• Anne Bowles, Faith
  • Jeanne Dillon, Perfect
  • James Flanagan, AP
  • Daniel Frith, Prep
  • Gene Gillette, Jock
  • Karl Miller, Freak/Eric Harris
  • Ekatrina Oleksa, Rebel
  • Will Rogers, Loner/Dylan Klebold
Off-Broadway

columbinus had its New York premiere at the New York Theatre Workshop on May 22, 2006 (previews from May 5) and closed on June 11. The production was directed by PJ Paparelli.[1][3]

The New York cast:

  • Anna Camp, Perfect
  • James Flanagan, AP
  • Carmen Herlihy, Rebel
  • Nicole Lowrance, Faith
  • Karl Miller, Freak/Eric Harris
  • Joaquin Perez-Campbell, Jock
  • Will Rogers, Loner/Dylan Klebold
  • Bobby Steggert, Prep
Other Productions

In fall 2009, Paparelli workshopped new text for the show, premiering a new version at Truman State University in Kirksville, Missouri in honor of the tenth anniversary of the Columbine shooting. The production was directed by Theatre Department Faculty member David Charles Goyette.

The cast of the Truman State University production:

  • Joanna Bess, Faith
  • Kylee Raney, Perfect
  • Ryan Clark, AP
  • Cherish Varley, Rebel
  • Cameron Jones, Prep
  • Andrew Stashefsky, Jock
  • Jake Wasson, Freak/Eric Harris
  • Sam Kyker, Loner/Dylan Klebold

Critical response[edit]

When columbinus premiered in 2005 at the Round House Theatre, Peter Marks of the Washington Post called it "An ambitious examination of the suburbanization of evil, directed with a surefire sense of theatricality by PJ Paparelli." Marks noted that "The script, by a writing team headed by Paparelli... is heavily based on research. (Stephen Karam and Sean McNall are credited as co-writers.) The words of Harris and Klebold, as well as court records, statements of Columbine witnesses and interviews with high school students across the country are incorporated into the proceedings. Other conversations are invented."[4]

The Variety reviewer (of the Off-Broadway production) wrote: "While the first act overdoes the buildup, act two has Miller and Rogers manfully shouldering their complicated characters and delivering the goods on their tormented inner lives. Here, scribes Karam and Paparelli drop the universal material of teen angst garnered from interviews in favor of words drawn from the private diaries, emails and videotapes that go a long way in exploring the twisted thinking behind the shootings... the production is especially well served by the wall of sound created by Martin Desjardins to suggest the demonic thoughts ricocheting in the boys' brains as they bought guns, made bombs, dressed to kill and worked themselves into a homicidal frame of mind by obsessing on their grievances as social outcasts."[5]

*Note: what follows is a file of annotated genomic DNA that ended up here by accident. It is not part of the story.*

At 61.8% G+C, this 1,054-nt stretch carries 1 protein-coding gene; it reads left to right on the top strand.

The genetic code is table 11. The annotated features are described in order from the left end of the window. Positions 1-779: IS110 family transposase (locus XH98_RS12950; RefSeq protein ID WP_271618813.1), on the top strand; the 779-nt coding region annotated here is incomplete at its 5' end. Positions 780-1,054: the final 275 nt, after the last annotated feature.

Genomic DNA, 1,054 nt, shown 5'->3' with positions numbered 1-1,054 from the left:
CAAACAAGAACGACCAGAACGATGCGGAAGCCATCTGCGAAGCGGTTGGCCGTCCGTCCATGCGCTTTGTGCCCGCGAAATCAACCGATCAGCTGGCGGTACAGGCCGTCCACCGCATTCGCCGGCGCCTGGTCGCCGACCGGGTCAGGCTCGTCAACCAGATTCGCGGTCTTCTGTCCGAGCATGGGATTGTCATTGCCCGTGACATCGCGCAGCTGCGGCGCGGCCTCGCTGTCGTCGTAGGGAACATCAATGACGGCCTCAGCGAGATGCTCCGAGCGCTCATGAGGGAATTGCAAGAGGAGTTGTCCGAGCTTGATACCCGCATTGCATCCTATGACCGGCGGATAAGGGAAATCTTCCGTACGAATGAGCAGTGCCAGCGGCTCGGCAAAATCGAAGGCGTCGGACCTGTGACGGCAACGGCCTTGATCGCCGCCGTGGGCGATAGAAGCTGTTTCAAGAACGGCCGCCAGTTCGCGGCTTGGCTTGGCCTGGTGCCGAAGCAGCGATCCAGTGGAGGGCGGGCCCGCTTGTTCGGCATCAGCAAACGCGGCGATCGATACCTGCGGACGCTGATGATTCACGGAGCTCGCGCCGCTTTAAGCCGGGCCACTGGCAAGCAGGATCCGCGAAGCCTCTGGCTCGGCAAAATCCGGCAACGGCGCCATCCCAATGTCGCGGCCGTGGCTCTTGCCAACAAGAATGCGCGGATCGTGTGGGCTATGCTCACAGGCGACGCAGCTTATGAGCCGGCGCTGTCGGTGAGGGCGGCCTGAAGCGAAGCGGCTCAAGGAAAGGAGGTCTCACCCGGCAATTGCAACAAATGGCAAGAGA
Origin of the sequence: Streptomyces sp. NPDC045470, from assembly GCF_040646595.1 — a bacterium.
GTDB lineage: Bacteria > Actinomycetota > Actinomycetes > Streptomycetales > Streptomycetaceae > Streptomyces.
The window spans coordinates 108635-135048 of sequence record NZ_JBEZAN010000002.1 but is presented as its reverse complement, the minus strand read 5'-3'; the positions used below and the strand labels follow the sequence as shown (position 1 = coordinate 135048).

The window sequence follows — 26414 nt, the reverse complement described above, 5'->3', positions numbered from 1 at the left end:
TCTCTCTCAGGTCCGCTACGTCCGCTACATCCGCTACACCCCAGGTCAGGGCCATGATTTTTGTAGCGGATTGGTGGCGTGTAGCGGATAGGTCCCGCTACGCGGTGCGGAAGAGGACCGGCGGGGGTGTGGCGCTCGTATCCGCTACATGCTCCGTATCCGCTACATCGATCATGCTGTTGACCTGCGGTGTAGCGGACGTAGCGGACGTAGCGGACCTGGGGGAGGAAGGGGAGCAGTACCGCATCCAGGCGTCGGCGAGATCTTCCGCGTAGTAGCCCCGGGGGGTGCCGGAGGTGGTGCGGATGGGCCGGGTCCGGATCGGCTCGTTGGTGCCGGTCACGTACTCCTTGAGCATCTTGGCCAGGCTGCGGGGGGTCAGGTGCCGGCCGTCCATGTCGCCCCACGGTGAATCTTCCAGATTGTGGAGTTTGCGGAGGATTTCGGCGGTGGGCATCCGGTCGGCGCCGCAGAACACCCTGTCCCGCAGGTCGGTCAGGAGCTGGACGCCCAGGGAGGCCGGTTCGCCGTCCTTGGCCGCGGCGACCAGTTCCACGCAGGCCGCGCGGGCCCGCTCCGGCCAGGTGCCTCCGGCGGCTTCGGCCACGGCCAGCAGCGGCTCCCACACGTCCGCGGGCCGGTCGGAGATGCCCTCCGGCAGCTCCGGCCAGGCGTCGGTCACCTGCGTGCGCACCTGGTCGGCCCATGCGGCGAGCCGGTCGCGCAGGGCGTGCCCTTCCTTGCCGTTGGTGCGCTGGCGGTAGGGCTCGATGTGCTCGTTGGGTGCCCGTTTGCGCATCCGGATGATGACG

The New York Times reviewer (of the Off-Broadway production) wrote: "Mr. Karam and Mr. Paparelli have captured authentic notes of adolescent anxiety and yearning in briskly drawn scenes set in and around the classroom, the gym and the cafeteria. The dialogue is occasionally enlivened by a sharp jab of wit ... Much of it is also depressing or disturbing. And when the focus shrinks to the actual killings, and the dialogue is drawn from the testimony of the survivors of the rampage, the play becomes more upsetting still... ultimately don't offer any illuminating new views of the tangle of psychological and cultural factors behind it (including, of course, the easy availability of guns)."[6]

Awards and nominations[edit]

columbinus received Helen Hayes Award nominations[7] including:

  • The Charles MacArthur Award for Outstanding New Play or Musical
  • Outstanding Resident Play
  • Outstanding Director - Resident Play
  • Outstanding Sound Design - Resident Play or Musical (Martin Desjardins) (for which it won)

columbinus received two Lucille Lortel Award nominations, for Outstanding Director and Outstanding Sound Design (winner).[8]

See also[edit]

References[edit]

  1. ^ a b Sommer, Elyse and See, Rich. "Review. 'columbinus' (Combined reviews)" CurtainUp.com, March 7, 2005 and May 22, 2006
  2. ^ Jones, Kenneth. Alaska's Perseverance Explores High School Tragedy in columbinus, May 4-29" playbill.com, April 22, 2005
  3. ^ "'columbinus' Listing, New York Theatre Workshop" nytw.org, accessed May 17, 2012
  4. ^ Marks, Peters. "Round House's 'Columbinus' Limns The Darkest Corners of Adolescence" Washington Post, March 9, 2005
  5. ^ Stasio, Marilyn. "Review. 'Columbinus'" Variety (webcache.googleusercontent.com), May 25, 2006
  6. ^ Isherwood, Charles. "Theater Review. 'columbinus': Exploring the Evil That Roams a High School's Halls" New York Times, May 23, 2006
  7. ^ Jones, Kenneth. "Brad Oscar, 'Wicked', Molly Smith, 'columbinus' Among D.C. Helen Hayes Nominees" playbill.com, February 8, 2006
  8. ^ "Lucille Lortel Award, Nominees and Recipients, 2007" lortel.org, accessed May 17, 2012

External links[edit]